Monday, September 22, 2008


Dirk Gently Meets Jake Killjoy

I took the opportunity the other day to read Dirk Gently’s Holistic Detective Agency by Douglas Adams. I’ve also started Adams’ The Long Dark Tea-Time of the Soul, the second Dirk Gently adventure.

Sad to say, it’s taken me this long to get around to reading anything of Adams’ work other than the four books of his Hitchhiker trilogy. Adams, rest his soul—presuming, of course, that he was wrong about evolution in that he actually had a soul to rest—was a brilliant humorist and observationist, and I’ve always been a tremendous admirer of his work. His greatest strength was his ability to create an absurd event—say, a sofa impossibly jammed up a staircase—and develop it as a thematic element foreshadowing epic consequences.

Where Adams and I part company, however, is in our general outlook concerning religious faith. Clearly, Adams was a secularist who viewed religious faith as mostly harmless (to use the phrase from Hitchhiker) but ultimately silly. A case in point from DG is the Electric Monk, a being created by aliens for believing all the nonsense the aliens were to busy to be bothered with. In the early chapters of the novel, the Electric Monk sits atop his horse, staring down at the valley below, rapt in his belief-du-jour, in this case that everything is pink. This is, Adams suggests, what believers do. They believe. Some believers believe that the universe was created by an omniscient, omnipotent, omnipresent creator. Other believers believe that everything is pink. Not a great deal of difference between the two, really. Also, note that the Electric Monk is a monk, and not an electric politician or electric dentist or electric scientist or electric assistant director of sales for the Atlantic seaboard not including Hoboken. “Electric monk” is just another way of saying “religious nutbag.” Seems to me, Adams would look upon such a term as needlessly repetitious.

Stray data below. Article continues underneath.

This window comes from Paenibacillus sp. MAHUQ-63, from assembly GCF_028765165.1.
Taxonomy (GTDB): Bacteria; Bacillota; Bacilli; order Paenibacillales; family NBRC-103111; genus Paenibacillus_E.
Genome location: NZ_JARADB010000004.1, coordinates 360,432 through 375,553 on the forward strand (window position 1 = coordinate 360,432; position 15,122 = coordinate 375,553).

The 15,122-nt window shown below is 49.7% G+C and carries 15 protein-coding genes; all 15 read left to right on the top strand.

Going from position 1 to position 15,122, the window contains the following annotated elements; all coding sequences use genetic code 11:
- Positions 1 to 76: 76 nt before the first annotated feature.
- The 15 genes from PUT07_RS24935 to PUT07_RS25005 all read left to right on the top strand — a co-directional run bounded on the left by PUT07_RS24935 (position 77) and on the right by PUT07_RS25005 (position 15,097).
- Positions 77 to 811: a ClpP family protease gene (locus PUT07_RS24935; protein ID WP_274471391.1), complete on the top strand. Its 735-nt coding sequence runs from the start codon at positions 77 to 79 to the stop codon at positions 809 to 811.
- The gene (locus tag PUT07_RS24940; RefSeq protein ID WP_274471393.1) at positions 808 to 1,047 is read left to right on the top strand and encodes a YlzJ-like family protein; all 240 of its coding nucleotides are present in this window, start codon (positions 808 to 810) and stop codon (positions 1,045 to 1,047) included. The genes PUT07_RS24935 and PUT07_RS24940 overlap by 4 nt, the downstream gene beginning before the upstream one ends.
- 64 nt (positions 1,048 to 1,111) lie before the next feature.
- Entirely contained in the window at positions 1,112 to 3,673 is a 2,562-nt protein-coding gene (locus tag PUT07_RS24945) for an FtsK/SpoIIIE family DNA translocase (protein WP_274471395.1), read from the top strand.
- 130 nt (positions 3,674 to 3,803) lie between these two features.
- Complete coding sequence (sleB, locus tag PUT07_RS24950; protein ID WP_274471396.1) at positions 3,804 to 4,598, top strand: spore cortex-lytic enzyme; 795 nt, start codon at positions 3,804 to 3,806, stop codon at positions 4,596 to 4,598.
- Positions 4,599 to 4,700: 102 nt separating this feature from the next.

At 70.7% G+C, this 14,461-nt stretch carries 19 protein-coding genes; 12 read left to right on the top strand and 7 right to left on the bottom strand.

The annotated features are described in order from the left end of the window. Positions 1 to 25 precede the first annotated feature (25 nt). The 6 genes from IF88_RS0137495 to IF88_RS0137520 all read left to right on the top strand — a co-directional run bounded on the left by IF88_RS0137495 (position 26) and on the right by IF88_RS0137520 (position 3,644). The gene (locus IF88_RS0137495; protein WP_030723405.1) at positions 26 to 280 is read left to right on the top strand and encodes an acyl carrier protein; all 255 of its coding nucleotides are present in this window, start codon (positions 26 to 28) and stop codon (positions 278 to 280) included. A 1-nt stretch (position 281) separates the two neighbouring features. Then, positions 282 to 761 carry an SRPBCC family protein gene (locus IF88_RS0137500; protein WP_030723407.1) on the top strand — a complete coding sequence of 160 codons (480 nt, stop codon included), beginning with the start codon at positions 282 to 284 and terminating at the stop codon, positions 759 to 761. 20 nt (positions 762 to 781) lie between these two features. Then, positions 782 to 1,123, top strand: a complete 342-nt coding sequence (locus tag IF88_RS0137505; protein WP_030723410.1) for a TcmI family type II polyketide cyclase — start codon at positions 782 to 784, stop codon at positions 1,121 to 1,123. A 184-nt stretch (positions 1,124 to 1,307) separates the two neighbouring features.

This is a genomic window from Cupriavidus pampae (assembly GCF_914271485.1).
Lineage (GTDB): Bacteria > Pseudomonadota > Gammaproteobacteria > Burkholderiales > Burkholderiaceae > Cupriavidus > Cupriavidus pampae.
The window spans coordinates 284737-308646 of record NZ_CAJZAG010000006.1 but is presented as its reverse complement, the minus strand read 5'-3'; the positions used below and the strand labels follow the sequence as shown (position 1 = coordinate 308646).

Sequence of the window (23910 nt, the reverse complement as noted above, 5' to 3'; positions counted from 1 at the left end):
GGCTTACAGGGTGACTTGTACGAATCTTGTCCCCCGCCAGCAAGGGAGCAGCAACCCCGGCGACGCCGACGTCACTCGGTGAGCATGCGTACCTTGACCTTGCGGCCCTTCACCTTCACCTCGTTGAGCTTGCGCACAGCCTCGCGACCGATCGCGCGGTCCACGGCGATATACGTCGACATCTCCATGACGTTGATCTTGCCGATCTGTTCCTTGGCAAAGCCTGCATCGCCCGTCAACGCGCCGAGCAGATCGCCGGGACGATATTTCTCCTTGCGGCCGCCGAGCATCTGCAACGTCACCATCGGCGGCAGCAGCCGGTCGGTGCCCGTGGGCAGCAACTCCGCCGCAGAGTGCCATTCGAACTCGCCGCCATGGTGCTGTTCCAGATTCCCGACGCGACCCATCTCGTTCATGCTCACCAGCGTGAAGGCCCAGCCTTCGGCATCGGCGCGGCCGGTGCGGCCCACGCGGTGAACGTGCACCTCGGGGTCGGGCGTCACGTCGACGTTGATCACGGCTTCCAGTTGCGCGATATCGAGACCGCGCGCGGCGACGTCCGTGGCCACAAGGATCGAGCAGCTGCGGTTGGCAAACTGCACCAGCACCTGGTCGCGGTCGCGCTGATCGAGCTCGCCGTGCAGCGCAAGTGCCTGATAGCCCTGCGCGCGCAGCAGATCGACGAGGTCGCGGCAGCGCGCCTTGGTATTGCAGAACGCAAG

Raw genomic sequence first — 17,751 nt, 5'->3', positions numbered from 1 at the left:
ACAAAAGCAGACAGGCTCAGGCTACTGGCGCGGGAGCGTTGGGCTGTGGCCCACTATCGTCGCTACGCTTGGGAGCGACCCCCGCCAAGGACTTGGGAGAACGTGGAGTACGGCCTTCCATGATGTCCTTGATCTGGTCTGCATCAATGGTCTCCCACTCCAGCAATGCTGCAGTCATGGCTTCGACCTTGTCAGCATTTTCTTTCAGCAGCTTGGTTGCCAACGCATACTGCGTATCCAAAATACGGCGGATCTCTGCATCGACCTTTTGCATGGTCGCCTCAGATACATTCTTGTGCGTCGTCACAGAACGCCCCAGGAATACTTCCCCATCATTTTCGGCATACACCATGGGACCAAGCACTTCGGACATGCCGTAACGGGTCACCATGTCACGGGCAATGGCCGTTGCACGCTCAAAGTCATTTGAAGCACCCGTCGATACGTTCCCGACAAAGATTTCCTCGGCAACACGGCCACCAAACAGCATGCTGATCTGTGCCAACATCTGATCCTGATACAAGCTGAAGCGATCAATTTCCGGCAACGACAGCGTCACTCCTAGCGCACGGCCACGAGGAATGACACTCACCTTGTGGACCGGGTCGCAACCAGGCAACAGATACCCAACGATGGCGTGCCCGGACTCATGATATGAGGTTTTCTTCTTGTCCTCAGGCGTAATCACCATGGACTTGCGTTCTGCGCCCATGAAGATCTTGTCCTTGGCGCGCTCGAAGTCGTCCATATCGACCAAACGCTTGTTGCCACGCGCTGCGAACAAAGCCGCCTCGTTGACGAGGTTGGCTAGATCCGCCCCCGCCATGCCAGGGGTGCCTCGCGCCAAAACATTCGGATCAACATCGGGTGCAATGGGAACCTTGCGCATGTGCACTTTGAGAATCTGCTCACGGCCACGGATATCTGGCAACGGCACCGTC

However, this oversimplifies the nature of belief. Some beliefs are arbitrary, sure. But some are not. Some beliefs come about through experience and observation. For anyone who says that belief is wholly arbitrary, allow me to suggest they poke their fingers into the whirling blade of a running lawnmower. I believe they’ll come off.

It is true, though, that some beliefs defy all good sense. What my own comic detective, Jake Killjoy, will attempt to demonstrate is that there are lots of really looney, whack-a-mole beliefs out there—but these are paraded as scientific, and anyone who dares express doubt about them can find himself subject to attack, whether verbally, academically, professionally, or even physically.

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